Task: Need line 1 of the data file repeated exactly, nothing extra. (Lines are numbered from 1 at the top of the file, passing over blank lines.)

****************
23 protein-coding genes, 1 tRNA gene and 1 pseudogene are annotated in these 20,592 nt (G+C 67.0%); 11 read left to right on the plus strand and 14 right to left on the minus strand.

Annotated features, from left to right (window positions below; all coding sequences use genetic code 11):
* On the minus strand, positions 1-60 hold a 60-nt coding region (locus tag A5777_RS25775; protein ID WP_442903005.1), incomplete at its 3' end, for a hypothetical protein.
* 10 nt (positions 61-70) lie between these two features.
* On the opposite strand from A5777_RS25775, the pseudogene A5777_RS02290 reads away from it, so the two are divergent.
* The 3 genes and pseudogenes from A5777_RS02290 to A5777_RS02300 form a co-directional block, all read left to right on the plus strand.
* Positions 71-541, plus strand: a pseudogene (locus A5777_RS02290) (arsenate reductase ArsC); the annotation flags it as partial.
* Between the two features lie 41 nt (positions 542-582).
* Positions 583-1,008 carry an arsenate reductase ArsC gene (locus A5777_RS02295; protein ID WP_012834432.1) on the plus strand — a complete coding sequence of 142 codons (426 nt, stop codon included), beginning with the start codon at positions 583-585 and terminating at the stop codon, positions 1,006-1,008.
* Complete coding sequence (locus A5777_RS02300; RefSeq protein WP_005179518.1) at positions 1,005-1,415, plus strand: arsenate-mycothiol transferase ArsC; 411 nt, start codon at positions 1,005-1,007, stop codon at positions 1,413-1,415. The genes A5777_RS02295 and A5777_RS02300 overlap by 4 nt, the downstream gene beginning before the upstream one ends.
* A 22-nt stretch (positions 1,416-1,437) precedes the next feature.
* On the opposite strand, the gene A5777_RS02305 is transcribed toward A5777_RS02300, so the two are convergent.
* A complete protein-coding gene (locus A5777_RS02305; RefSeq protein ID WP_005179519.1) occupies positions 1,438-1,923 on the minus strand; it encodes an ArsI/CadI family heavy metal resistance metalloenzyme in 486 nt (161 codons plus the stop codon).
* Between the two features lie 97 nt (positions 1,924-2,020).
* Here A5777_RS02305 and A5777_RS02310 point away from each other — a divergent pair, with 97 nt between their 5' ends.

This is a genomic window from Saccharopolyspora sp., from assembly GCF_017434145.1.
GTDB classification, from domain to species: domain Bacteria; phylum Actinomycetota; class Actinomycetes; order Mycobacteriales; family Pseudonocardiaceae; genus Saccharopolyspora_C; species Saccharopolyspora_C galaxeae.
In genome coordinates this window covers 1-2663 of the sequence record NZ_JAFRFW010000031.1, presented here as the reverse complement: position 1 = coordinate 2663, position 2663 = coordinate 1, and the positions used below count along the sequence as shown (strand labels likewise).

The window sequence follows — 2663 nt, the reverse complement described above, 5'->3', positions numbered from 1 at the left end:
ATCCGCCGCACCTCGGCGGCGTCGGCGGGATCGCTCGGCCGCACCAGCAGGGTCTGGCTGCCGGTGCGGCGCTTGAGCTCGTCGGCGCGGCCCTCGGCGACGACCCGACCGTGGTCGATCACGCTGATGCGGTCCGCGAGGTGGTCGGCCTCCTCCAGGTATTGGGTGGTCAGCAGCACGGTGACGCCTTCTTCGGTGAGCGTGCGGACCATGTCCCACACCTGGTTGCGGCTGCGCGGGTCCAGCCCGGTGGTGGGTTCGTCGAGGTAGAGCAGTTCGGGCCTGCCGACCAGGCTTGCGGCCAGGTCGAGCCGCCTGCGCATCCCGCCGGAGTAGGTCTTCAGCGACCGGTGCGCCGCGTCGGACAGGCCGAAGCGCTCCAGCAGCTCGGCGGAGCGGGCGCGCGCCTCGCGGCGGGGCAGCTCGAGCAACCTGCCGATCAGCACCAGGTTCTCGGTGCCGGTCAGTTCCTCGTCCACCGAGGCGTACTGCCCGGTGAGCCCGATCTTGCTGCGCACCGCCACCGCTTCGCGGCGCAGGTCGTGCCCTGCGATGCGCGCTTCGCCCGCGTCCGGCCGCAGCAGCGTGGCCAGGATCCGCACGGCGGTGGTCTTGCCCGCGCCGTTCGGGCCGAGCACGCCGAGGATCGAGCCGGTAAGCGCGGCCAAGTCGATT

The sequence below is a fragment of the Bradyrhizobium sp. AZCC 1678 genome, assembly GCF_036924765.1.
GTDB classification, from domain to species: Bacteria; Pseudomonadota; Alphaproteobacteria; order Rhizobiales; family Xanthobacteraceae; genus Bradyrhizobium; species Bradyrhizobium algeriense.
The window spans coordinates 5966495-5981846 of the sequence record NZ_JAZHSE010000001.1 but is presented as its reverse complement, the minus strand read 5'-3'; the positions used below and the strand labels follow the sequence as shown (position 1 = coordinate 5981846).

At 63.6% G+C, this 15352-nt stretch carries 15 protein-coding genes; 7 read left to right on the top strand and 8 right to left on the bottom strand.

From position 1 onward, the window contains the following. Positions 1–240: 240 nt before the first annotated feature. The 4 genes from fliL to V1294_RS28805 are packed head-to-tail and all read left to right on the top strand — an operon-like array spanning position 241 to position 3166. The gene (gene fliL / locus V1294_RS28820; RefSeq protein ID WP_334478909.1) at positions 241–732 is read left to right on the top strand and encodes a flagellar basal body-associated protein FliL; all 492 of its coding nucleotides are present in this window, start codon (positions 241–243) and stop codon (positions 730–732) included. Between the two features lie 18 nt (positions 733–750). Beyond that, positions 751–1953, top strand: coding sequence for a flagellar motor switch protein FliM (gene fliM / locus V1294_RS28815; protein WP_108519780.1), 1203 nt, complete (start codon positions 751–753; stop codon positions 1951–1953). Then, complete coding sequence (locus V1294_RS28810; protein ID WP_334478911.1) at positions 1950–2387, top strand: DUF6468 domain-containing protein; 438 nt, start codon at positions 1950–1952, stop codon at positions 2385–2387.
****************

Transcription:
23 protein-coding genes, 1 tRNA gene and 1 pseudogene are annotated in these 20,592 nt (G+C 67.0%); 11 read left to right on the plus strand and 14 right to left on the minus strand.